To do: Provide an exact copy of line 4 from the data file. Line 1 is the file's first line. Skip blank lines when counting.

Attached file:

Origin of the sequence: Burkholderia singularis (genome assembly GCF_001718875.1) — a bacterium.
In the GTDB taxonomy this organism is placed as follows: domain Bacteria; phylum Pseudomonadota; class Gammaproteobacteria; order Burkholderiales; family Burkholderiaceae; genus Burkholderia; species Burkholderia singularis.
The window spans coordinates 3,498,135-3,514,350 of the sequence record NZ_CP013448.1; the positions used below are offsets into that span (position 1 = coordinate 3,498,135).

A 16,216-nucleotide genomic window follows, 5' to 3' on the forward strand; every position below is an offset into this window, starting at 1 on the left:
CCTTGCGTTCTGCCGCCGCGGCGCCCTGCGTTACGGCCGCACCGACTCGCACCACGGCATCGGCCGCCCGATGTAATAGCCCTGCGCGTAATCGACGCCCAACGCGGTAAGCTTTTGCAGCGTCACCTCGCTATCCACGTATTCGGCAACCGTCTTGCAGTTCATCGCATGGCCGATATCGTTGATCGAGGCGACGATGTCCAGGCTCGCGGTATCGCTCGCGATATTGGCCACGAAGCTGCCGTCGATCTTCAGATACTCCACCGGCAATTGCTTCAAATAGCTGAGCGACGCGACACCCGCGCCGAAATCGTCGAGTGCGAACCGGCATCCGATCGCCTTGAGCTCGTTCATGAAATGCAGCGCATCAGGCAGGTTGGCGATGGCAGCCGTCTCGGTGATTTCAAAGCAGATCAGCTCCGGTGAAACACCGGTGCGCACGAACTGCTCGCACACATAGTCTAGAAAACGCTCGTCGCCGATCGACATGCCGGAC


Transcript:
A 16,216-nucleotide genomic window follows, 5' to 3' on the forward strand; every position below is an offset into this window, starting at 1 on the left: